Like athletes he covered, Jackson had more than his share of fans

Inside Stuff

October 12, 1992|By Bill Tanton

The American Hockey League honored The Sun's Jim Jackson with the James H. Ellery Award at Saturday's Skipjacks game. Yesterday Jackson lost his long fight with cancer at the age of 63.

Jackson was a beautiful guy -- warm, eminently human, possessed with one of the world's great laughs. To know him was to love him, and thousands here knew him from every area of sports -- high schools, colleges, pros, the racetracks.

At the Naval Academy recently the superintendent (equivalent to a college president), Rear Adm. Thomas C. Lynch, asked me how Jim Jackson was doing.

It struck me that a lot of sportswriters have covered Navy over the years. I've never heard of a superintendent inquiring about one of them three decades later.

Jackson covered Navy's Roger Staubach-led football teams, for

which Lynch was a linebacker. The superintendent has fond memories of Big Jim.

One Sunday long ago on 33rd Street, John Unitas led the Colts to a thrilling victory over San Diego. Afterward, Jackson asked Chargers coach Harland Svare what he thought of Johnny U.'s performance.

"Unitas and 10 girls could win in this league," snorted Svare.

I thought that was a pretty juicy quote and I wrote it. Jackson, who had asked the question, ignored it. Why?

"Nah, I didn't want to write that," he said. "That was an insult to the rest of the Colts players."

Maybe you don't win Pulitzers with that philosophy, but you can, as Jim Jackson showed, win a lot of friends.

* "This is getting like a broken record," Maryland football coach Mark Duffner said after Saturday's 28-26 loss to Georgia Tech, "but these kids just keep battling and I'm proud of them for that."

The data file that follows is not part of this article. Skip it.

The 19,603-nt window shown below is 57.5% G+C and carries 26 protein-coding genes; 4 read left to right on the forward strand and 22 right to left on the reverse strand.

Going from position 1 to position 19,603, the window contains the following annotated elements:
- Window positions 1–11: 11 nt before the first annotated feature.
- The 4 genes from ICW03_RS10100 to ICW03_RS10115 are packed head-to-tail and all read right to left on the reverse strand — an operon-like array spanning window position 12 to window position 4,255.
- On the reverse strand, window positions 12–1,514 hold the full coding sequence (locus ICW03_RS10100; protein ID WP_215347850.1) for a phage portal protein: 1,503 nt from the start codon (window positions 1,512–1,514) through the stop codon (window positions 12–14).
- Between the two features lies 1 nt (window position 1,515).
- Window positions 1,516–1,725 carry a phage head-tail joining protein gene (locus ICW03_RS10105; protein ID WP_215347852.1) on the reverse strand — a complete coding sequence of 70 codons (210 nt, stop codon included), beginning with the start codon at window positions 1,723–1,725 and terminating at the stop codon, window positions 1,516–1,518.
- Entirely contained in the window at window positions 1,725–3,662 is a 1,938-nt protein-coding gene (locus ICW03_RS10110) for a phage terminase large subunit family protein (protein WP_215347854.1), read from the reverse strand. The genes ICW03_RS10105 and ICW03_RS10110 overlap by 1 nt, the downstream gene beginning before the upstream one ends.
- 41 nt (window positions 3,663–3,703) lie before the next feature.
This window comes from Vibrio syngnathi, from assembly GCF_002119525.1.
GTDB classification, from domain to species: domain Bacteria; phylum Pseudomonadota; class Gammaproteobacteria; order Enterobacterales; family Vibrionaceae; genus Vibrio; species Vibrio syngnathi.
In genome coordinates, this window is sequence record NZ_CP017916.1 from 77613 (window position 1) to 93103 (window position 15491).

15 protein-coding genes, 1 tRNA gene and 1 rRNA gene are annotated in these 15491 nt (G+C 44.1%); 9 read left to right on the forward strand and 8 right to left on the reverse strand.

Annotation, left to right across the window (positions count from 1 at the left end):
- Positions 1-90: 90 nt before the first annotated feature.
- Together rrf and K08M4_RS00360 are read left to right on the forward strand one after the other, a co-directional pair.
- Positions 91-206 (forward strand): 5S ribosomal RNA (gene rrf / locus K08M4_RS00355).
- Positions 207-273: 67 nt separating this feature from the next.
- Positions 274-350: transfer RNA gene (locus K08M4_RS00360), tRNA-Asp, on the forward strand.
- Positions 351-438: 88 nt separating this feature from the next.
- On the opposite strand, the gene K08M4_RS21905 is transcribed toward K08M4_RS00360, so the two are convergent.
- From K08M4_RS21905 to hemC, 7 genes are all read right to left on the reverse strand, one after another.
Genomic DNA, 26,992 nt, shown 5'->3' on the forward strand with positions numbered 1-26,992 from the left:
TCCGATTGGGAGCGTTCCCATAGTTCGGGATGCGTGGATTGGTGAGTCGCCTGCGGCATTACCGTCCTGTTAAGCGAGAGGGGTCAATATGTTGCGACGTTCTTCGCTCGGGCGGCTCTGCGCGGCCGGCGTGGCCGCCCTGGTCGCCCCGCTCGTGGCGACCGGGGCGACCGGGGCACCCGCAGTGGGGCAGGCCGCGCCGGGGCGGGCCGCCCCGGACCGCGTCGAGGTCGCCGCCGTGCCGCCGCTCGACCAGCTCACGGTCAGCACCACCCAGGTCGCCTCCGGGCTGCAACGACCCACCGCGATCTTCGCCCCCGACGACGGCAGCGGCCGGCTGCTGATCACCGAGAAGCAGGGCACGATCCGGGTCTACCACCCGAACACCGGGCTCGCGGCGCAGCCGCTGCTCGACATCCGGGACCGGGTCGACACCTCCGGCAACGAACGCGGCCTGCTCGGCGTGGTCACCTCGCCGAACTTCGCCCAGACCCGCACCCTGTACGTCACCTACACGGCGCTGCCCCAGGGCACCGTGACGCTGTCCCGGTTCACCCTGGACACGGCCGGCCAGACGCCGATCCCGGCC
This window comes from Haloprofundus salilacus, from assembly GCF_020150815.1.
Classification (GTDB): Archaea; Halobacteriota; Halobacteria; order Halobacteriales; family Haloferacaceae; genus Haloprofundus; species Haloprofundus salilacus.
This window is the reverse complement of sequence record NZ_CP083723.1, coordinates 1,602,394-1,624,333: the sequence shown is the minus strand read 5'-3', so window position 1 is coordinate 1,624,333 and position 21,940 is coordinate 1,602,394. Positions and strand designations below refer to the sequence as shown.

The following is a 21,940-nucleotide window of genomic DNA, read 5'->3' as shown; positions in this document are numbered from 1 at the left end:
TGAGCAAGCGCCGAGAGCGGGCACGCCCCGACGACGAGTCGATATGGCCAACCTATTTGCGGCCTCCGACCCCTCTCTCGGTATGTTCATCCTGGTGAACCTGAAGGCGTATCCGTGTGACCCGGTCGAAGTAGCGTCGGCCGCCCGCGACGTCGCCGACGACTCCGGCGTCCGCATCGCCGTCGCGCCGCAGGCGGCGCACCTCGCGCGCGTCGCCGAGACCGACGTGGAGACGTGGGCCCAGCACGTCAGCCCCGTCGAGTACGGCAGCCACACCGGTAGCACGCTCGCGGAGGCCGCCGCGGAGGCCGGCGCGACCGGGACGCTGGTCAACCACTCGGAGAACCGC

True and true.

It's true that Maryland has dropped another close one, its fifth loss of the year with only one win (over Pittsburgh).

And it's true that the Terps keep battling in a way that is beginning to defy belief.

Maryland has been playing some of the best teams in the country -- Penn State, Virginia, Georgia Tech, North Carolina State -- yet three of the losses have been by four or fewer points.

How do you keep a team motivated with all those close losses? Duffner -- "Mr. Enthusiasm" -- has found a way.

His team comes out fired up every week. None of its losses has come from a lack of effort.

This raises a question, probably the toughest one that can be posed to a coach, and one that Duffner is being asked these days:

"Is it that your players are just not as good as the players on the other teams?"

If Duffner says his players are as good, then he's putting the blame on himself. He's saying the talent is there, so the problem must be the coaching.

If Duffner says his players are not as good as the opponents', then he is telling the young men who will have to play the remaining five games of the season for him that they are not good enough to win. That's unthinkable.

So how does Duffner answer? Cleverly, he answers with a non-answer.

"The players we have," he says, "are working very hard."

The truth is that Maryland is short of talent. Most people understood that going into the season. It's commendable that Duffner has the Terps playing all these teams so tough.

That's why Andy Geiger, the athletic director, takes what he calls "the long view." He knows Duffner needs a couple good recruiting classes, and there's no doubt in his mind that his first-year coach will bring in the talent.

"Mark," says Geiger with assurance, "is going to be a very effective recruiter here."

* Among the University of Maryland's good fans in Baltimore is Dr. Arnold Davidov, a Roland Park druggist. He has the patience to wait for Duffner's program to bear fruit, but not the patience for something else.

"Why do these games have to last so long?" he asks. "The Pitt game started at 7 o'clock and it wasn't over until almost 11 --

and it wasn't even on TV."

The Georgia Tech game, again with no TV, ran 3 hours, 25 minutes. The Baltimore Colts in their heyday played games in an average of 2 hours, 40 minutes. That's plenty long enough.

* The Washington Bullets have acquired (in the trade for John Williams) 7-feet-1 William Bedford. The Bullets are his fifth NBA .. team, his second in five months.

Bedford's record includes one drug suspension and many traffic violations. Last year, with Detroit, Bedford got in 32 games, averaged 3.6 points and 2.0 rebounds. He earns a guaranteed $925,000 a year. He should be a big help.

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